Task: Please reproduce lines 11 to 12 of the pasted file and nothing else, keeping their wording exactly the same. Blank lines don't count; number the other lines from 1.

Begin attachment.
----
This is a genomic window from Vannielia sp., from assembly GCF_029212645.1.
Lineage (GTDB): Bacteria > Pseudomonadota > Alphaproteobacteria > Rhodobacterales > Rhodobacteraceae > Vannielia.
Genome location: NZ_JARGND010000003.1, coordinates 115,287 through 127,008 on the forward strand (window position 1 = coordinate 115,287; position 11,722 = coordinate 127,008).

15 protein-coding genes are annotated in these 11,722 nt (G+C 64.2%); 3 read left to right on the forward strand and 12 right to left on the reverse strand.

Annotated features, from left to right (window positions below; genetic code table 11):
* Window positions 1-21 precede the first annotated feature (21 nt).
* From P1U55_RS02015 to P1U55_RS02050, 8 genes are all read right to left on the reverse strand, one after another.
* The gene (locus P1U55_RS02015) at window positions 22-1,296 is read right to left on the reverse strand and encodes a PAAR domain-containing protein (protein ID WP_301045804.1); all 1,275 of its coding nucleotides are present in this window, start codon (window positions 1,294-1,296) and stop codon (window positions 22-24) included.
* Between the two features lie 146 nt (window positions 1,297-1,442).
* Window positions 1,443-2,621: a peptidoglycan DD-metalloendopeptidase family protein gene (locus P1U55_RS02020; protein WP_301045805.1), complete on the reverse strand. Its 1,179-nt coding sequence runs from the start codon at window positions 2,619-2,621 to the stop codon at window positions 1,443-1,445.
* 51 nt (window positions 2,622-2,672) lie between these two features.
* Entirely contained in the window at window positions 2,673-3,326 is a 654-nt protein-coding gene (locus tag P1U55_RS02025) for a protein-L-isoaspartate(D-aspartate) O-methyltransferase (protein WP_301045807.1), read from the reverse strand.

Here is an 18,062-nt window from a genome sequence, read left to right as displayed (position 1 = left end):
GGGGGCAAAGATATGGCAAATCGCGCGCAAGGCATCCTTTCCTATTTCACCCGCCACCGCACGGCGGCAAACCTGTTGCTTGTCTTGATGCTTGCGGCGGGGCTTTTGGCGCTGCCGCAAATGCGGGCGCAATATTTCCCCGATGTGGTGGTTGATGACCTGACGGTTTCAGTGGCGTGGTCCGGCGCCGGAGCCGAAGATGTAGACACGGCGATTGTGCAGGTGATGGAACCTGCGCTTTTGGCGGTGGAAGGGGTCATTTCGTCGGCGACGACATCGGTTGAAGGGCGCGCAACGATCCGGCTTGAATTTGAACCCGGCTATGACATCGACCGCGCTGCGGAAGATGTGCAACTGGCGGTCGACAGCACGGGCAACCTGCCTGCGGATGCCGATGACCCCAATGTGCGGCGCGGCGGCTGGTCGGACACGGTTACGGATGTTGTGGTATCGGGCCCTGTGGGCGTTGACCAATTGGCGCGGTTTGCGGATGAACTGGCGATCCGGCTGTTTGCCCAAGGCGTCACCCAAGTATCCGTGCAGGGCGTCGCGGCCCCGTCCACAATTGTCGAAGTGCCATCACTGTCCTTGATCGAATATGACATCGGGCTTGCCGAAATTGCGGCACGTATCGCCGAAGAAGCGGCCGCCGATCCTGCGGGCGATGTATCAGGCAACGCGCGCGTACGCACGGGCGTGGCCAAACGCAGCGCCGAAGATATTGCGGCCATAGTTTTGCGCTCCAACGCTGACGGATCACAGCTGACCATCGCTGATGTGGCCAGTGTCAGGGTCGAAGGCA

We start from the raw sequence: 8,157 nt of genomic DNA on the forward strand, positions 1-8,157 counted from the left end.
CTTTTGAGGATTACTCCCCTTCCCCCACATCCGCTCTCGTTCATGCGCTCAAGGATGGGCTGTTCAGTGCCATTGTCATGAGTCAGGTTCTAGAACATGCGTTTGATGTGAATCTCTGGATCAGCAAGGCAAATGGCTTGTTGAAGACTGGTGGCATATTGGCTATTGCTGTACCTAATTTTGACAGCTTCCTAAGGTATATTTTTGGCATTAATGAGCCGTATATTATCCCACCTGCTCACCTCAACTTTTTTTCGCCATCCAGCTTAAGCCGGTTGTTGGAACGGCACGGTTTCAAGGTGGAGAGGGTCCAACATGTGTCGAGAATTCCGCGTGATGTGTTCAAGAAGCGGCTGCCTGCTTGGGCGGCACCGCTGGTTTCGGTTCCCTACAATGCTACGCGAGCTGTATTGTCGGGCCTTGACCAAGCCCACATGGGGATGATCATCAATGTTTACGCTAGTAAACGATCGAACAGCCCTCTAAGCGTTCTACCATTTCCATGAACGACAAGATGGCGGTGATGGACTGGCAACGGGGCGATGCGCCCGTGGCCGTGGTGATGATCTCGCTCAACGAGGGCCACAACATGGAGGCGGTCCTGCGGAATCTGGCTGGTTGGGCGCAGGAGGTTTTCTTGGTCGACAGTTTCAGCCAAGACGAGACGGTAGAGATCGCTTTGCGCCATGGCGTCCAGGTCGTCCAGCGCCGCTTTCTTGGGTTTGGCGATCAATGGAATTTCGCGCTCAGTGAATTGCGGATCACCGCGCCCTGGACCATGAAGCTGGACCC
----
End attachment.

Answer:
* 51 nt (window positions 2,622-2,672) lie between these two features.
* Entirely contained in the window at window positions 2,673-3,326 is a 654-nt protein-coding gene (locus tag P1U55_RS02025) for a protein-L-isoaspartate(D-aspartate) O-methyltransferase (protein WP_301045807.1), read from the reverse strand.